Secondly, interlocutor Sharma failed to bring the separatist leaders to the negotiation table as the state had failed to implement the recommen-dations of the past three interlocutors on Kashmir. Non-fulfilment of promises and the threat of erosion of autonomy is a significant concern among Kashmiris. The people in Kashmir saw the acquisition of 800 acres of land for Amarnath in 2008 as a breach of trust and “erosion” of their autonomy. The number of youth joining militancy, according to reports, has soared in 2010 due to the violence after the 2008 Amarnath land acquisition. The number was again declining: 23 in 2011, 21 in 2012, and only 16 in 2013. However, the shift in the government and the subsequent shift to “muscle power” counter-insurgency measures, fuelled recruits as high as in 2010. In 2014, 53 youth joined militancy, 66 in 2015, and 88 in 2016. In the pre-2014 period, the militants had less public acceptance. Now the people are reportedly risking their lives to defend the militants. The militants are getting heroic funeral by thousands of people. This radicalisation may have been reinforced by the improper behaviour with Kashmiris in different parts of the country. The warning to leave the States, call to boycott Kashmiri products, recommendation to hang 40 Kashmiris to avenge the Pulwama tragedy are bound to create a sense of alienation among the people in Kashmir.

All these lead us to the following conclusions. The Kashmiris are disappointed with the unfulfilment of past recommendations of inter-locutors that sought to restore the constitu-tional erosion of the State; thus, they do not want to engage in more talks. Secondly, the muscle power strategy has proved to be counter-productive. Thirdly, the mishandling of Kashmiris in other States of the country also would cause radicalisation of the youth in the Valley. With all these the establishment is escalating the conflict as well as making it intractable. In Kashmir, New Delhi would be successful only in an approach to embrace rather than disgrace the Kashmiri people. Claiming Kashmir while disgracing the Kashmiris would be futile.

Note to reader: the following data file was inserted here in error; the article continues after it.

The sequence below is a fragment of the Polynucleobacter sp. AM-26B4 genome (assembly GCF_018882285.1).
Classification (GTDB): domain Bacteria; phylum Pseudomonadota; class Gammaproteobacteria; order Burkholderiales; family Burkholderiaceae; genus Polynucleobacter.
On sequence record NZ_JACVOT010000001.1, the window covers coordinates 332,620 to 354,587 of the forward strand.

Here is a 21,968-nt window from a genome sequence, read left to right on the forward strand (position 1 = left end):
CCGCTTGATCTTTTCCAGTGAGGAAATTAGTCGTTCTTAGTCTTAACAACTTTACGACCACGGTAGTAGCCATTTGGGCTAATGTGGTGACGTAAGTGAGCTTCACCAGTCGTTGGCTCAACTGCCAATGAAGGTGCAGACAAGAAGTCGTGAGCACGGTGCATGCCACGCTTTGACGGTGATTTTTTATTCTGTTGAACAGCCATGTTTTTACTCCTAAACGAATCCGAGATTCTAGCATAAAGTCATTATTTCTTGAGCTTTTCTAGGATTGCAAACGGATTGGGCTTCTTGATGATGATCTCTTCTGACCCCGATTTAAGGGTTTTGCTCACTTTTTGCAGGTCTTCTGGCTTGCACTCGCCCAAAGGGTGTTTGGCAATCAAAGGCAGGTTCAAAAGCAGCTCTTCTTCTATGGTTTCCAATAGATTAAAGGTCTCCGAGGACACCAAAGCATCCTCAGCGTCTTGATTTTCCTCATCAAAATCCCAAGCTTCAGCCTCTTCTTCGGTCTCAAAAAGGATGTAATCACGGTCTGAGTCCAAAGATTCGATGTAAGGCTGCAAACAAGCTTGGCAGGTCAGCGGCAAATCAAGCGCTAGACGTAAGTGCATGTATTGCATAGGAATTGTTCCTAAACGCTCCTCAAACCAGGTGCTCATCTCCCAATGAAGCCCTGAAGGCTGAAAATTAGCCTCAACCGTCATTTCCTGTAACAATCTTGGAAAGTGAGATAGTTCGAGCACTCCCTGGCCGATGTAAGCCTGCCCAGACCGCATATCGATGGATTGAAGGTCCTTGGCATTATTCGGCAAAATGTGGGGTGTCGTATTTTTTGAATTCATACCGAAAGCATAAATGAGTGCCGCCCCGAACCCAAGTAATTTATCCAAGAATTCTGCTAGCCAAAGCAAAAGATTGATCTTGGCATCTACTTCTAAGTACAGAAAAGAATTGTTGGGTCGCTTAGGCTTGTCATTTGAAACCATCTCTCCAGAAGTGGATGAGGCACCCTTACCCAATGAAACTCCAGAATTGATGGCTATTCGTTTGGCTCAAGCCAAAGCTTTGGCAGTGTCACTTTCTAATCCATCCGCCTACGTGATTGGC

Thus, the Narendra Modi Government must seek a lesson from the Rodrigo Roa Duterte Government in the Philippines. Duterte would teach a lesson on respect and unification of minorities with the mainstream. Only a reconciliation effort and trust-building drive would be fruitful in bringing the militants to the negotiation table, wear down the public acceptance for militancy and minimise the number of recruits. The negotiation effort initiated by the government must detach from the muscular approach. An inclusive talk with all stakeholders would take the Valley to a solution like the Philippines’ to end the decades-long conflict.

Anwar Ali Tsarpais a resident of Kargil, J&K. He is a Research Scholar at the Nelson Mandela Centre for Peace and Conflict Resolution, Jamia Millia Islamia, New Delhi.